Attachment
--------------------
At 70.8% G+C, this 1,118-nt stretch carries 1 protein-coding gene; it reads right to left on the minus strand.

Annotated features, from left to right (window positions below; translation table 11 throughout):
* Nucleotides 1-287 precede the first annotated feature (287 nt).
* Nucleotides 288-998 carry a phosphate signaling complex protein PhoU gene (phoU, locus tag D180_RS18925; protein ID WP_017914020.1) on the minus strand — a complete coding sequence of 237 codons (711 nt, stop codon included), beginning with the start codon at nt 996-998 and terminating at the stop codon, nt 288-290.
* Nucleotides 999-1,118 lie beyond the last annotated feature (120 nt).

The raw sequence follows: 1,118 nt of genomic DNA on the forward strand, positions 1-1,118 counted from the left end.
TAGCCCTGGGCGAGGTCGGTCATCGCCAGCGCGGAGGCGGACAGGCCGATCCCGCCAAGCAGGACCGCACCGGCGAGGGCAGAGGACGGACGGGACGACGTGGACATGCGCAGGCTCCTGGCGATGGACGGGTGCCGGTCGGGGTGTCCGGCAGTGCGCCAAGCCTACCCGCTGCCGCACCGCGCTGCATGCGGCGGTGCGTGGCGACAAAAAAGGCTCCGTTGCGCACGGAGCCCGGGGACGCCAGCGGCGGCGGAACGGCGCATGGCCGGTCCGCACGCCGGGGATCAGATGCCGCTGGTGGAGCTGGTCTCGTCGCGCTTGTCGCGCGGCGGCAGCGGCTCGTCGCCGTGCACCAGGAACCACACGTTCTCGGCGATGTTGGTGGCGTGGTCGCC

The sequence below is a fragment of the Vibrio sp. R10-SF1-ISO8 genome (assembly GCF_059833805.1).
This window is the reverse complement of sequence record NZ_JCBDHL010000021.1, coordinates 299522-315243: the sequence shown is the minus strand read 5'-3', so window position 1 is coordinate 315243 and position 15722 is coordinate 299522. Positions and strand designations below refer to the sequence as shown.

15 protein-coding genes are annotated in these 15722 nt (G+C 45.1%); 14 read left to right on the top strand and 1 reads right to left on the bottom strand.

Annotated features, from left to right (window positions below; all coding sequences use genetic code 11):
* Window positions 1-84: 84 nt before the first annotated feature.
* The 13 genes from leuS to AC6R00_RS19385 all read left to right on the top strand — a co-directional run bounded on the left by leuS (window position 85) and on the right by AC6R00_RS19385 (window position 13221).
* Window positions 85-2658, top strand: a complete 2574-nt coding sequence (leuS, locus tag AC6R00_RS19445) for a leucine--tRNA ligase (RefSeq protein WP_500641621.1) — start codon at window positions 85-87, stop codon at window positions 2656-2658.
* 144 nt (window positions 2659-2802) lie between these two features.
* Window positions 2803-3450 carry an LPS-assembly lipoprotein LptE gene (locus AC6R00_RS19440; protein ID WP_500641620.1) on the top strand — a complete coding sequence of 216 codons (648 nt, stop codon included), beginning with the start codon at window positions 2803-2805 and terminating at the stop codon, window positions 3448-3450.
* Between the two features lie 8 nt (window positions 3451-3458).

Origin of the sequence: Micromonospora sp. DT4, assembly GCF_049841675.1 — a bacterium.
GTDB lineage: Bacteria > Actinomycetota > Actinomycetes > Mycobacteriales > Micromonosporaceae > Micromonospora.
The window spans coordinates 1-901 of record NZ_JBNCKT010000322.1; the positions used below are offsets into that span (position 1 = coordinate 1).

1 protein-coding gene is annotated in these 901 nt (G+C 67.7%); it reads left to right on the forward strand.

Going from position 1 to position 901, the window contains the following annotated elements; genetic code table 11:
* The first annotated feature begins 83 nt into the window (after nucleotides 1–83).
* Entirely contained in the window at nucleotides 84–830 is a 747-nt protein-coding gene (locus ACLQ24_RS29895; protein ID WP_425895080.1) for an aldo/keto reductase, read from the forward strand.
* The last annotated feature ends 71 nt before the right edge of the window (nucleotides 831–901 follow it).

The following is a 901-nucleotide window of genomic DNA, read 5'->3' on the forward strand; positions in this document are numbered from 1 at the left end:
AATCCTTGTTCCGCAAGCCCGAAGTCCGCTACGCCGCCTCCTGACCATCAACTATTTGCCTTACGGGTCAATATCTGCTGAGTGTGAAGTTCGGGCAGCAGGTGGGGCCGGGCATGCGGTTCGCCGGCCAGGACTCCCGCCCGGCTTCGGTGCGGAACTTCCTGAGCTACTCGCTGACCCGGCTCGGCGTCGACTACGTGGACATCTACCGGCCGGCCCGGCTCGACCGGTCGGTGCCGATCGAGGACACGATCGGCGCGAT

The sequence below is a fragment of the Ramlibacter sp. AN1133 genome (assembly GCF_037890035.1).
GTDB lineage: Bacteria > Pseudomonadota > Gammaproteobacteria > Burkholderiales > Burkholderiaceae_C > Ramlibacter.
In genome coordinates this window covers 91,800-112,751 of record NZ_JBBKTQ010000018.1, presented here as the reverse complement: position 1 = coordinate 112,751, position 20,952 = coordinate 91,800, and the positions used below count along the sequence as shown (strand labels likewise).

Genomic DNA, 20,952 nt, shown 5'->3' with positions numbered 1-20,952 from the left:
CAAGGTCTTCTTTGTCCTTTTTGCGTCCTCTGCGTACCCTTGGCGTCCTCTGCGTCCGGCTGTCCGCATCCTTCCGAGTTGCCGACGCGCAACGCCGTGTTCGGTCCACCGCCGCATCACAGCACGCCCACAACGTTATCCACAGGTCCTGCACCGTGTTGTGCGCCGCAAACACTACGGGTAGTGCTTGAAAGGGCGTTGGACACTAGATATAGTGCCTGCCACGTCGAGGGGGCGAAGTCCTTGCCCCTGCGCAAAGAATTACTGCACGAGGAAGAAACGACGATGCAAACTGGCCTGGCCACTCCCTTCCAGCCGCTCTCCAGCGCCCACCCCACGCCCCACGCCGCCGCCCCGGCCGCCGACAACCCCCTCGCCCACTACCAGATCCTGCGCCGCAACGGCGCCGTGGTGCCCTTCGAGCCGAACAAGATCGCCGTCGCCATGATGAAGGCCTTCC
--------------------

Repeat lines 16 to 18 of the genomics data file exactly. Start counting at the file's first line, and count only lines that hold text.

* Window positions 2803-3450 carry an LPS-assembly lipoprotein LptE gene (locus AC6R00_RS19440; protein ID WP_500641620.1) on the top strand — a complete coding sequence of 216 codons (648 nt, stop codon included), beginning with the start codon at window positions 2803-2805 and terminating at the stop codon, window positions 3448-3450.
* Between the two features lie 8 nt (window positions 3451-3458).

Origin of the sequence: Micromonospora sp. DT4, assembly GCF_049841675.1 — a bacterium.